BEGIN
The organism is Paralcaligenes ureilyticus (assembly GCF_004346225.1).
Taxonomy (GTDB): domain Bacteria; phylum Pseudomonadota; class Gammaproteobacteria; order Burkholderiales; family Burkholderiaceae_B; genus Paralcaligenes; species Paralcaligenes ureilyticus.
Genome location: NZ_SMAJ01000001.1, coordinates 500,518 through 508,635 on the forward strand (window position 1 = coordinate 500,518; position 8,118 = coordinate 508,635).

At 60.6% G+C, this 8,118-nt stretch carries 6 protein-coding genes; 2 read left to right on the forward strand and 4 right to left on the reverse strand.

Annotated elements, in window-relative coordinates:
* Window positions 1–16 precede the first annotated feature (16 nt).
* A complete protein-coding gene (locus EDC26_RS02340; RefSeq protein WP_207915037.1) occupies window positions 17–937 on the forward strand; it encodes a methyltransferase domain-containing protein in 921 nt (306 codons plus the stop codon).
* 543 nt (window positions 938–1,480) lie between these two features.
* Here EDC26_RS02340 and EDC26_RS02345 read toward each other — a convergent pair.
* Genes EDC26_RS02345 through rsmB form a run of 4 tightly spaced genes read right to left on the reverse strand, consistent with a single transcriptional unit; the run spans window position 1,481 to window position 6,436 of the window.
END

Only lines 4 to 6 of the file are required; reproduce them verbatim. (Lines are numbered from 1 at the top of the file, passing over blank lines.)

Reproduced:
At 60.6% G+C, this 8,118-nt stretch carries 6 protein-coding genes; 2 read left to right on the forward strand and 4 right to left on the reverse strand.

Annotated elements, in window-relative coordinates:
* Window positions 1–16 precede the first annotated feature (16 nt).